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Breast cancer took 3 women in Dawn Cooley’s family, what she did to stop herself from getting the disease

Philomena Lawrence, Special to the Daily Sentinel
Posted 10/29/22

Aware of her own chances of developing the life-threatening disease at an early age, Dawn Cooley researched her options and considered bold measures to minimize her risk.  

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Breast cancer took 3 women in Dawn Cooley’s family, what she did to stop herself from getting the disease

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FRANKFORT — After losing her mother, grandmother and great-grandmother — three generations of women in her family — to breast cancer, and acutely aware of her own chances of developing the life-threatening disease at an early age, Dawn Cooley researched her options and considered bold measures to minimize her risk.  

As she recalls, “My physician, Dr. Scott Beattie, didn’t let me rush into making the drastic choice of having a double mastectomy right away, even though I was leaning toward that procedure.” Instead, he advised her to go for genetic counseling as recommended for people in her risk group, after her sons, James and Thomas, born in 2012 and 2013, had been nursed through their infancy.

At the age of 36, Cooley took the BRCA gene test — a blood test that identifies harmful changes or mutations in either one of the two breast cancer tumor suppressor genes known as BRCA1 and BRCA2. It came back positive, predicting a greater than 90 percent probability of developing the disease. “I cried when I got the results,” she admits tearfully. “But I had cared for my dying mother and was prepared to do whatever it took to stop myself from getting the disease... to be here for my kids.” (Her mother, Marilyn Joslin, was first diagnosed at age 43; she passed away 10 years later, in 2008.) “My doctor supported my decision to have a double mastectomy followed by breast reconstruction, which would reduce my risk to 10 percent since I was having both procedures done before I turned 40.” Her surgeries were performed at Memorial Sloan Kettering Cancer Center in New York City in 2015, followed by close to four “challenging” months of healing and recovery.

The 45-year-old Frankfort resident and Central Valley school district teacher expresses her deep gratitude for the “incredible support” of her husband, Michael, and her extended family members, particularly her mother-in-law, Elizabeth Cooley. Dawn Cooley also appreciates the generous financial assistance provided by the Syracuse-based St. Agatha Foundation, which partners with hospitals and healthcare agencies in several Central New York counties, including Oneida County, to pay for breast cancer treatment and recovery-related expenses. “I am lucky, a medical miracle, not to have breast cancer,” Cooley states emphatically. “It is amazing how caring doctors and a strong network of people can ease the trauma involved with cancer and help in the recovery process.”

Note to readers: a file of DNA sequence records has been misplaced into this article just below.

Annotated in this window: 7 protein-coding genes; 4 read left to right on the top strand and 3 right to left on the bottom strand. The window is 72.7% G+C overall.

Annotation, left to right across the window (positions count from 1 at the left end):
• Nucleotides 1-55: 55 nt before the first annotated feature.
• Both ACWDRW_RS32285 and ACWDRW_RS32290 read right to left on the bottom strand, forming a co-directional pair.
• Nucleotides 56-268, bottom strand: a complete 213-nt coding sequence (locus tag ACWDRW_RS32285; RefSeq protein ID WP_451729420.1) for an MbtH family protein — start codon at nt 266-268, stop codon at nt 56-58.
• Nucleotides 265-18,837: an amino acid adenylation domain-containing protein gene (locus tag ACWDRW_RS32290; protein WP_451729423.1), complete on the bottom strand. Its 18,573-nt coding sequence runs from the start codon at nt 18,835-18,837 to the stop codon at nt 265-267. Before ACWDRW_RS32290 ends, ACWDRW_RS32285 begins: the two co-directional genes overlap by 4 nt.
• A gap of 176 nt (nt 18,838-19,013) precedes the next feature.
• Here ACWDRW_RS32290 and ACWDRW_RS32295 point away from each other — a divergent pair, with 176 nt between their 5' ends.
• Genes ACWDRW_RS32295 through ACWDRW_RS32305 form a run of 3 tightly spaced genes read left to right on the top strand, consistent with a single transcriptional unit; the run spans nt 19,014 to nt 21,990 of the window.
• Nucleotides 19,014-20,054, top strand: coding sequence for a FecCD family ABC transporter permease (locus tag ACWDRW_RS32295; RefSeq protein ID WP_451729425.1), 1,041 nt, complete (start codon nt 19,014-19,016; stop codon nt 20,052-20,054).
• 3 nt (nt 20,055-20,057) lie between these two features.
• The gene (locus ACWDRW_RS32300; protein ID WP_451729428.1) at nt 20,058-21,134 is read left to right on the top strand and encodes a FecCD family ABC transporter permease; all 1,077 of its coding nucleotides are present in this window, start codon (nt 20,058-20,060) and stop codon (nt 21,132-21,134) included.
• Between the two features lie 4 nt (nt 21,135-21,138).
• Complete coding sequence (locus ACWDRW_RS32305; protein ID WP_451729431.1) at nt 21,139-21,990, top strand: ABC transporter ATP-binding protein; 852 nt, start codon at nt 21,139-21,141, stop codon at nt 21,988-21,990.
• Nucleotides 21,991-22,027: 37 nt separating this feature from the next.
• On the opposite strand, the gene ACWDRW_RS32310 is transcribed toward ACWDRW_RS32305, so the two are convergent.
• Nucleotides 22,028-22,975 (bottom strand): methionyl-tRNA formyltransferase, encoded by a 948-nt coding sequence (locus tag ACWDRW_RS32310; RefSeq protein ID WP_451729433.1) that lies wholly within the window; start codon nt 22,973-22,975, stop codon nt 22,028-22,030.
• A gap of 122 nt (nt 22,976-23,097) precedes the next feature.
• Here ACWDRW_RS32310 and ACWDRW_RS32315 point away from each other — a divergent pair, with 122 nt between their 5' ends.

Dr. Atul Butala, a board-certified medical oncologist with offices in Utica and Rome, explains that Cooley received “the standard of care” recommended for such patients with a family history of breast cancer. He notes that in 1996, the California-based Myriad Genetics Company introduced the first genetic test used to assess hereditary breast and ovarian cancer risks. Several companies produce the kits, which collect the blood samples that are sent to laboratories nationwide for testing. Most oncologists’ offices provide these kits; insurance companies usually cover their cost for patients who meet their criteria.

Currently, some of the candidates for genetic testing, as recommended by the National Comprehensive Cancer Network (NCCN), include female breast cancer patients under the age of 50; all male breast cancer patients; those in a high-risk category who have a first-degree relative with the disease; and those testing negative for estrogen, progesterone, and HER2 markers. In addition, people of Ashkenazi Jewish ancestry should be tested to determine any genetic mutation.  

Dr. Butala suggests that individuals concerned about their risks should consult with their physician regarding undergoing genetic testing after the screening mammogram. If the test results are positive, the physician will advise genetic counseling to help patients understand how the results could impact their health and offer recommendations for a more specific set of genetic testing based on their family history.

Cooley respectfully acknowledges her numerous family members who have valiantly dealt with various types of cancer, and those who continue to do so. “My many aunts, uncles and cousins in my mother’s family have bravely undergone or are undergoing treatment for cancer. My story is just one of many in a family with a genetic predisposition for cancer,” she notes, adding, “They are brave people who face cancer with quiet dignity.”

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